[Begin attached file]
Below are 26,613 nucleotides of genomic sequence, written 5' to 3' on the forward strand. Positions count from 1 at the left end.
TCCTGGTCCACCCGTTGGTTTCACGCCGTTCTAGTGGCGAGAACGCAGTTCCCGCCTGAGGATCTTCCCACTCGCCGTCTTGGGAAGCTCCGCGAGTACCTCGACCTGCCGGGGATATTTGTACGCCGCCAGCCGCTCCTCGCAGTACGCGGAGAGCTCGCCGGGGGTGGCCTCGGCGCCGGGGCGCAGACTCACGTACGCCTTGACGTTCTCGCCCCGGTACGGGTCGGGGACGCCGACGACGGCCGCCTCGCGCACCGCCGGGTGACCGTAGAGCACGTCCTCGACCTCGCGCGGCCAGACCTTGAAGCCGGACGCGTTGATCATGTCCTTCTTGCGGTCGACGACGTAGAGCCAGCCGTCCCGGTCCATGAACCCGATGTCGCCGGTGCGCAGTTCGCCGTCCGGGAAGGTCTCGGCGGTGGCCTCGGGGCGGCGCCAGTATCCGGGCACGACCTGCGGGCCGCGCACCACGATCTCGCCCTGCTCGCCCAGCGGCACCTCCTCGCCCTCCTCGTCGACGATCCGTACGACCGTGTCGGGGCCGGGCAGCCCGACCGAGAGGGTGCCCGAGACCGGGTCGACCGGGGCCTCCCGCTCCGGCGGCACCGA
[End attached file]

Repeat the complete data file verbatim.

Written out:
Below are 26,613 nucleotides of genomic sequence, written 5' to 3' on the forward strand. Positions count from 1 at the left end.
TCCTGGTCCACCCGTTGGTTTCACGCCGTTCTAGTGGCGAGAACGCAGTTCCCGCCTGAGGATCTTCCCACTCGCCGTCTTGGGAAGCTCCGCGAGTACCTCGACCTGCCGGGGATATTTGTACGCCGCCAGCCGCTCCTCGCAGTACGCGGAGAGCTCGCCGGGGGTGGCCTCGGCGCCGGGGCGCAGACTCACGTACGCCTTGACGTTCTCGCCCCGGTACGGGTCGGGGACGCCGACGACGGCCGCCTCGCGCACCGCCGGGTGACCGTAGAGCACGTCCTCGACCTCGCGCGGCCAGACCTTGAAGCCGGACGCGTTGATCATGTCCTTCTTGCGGTCGACGACGTAGAGCCAGCCGTCCCGGTCCATGAACCCGATGTCGCCGGTGCGCAGTTCGCCGTCCGGGAAGGTCTCGGCGGTGGCCTCGGGGCGGCGCCAGTATCCGGGCACGACCTGCGGGCCGCGCACCACGATCTCGCCCTGCTCGCCCAGCGGCACCTCCTCGCCCTCCTCGTCGACGATCCGTACGACCGTGTCGGGGCCGGGCAGCCCGACCGAGAGGGTGCCCGAGACCGGGTCGACCGGGGCCTCCCGCTCCGGCGGCACCGA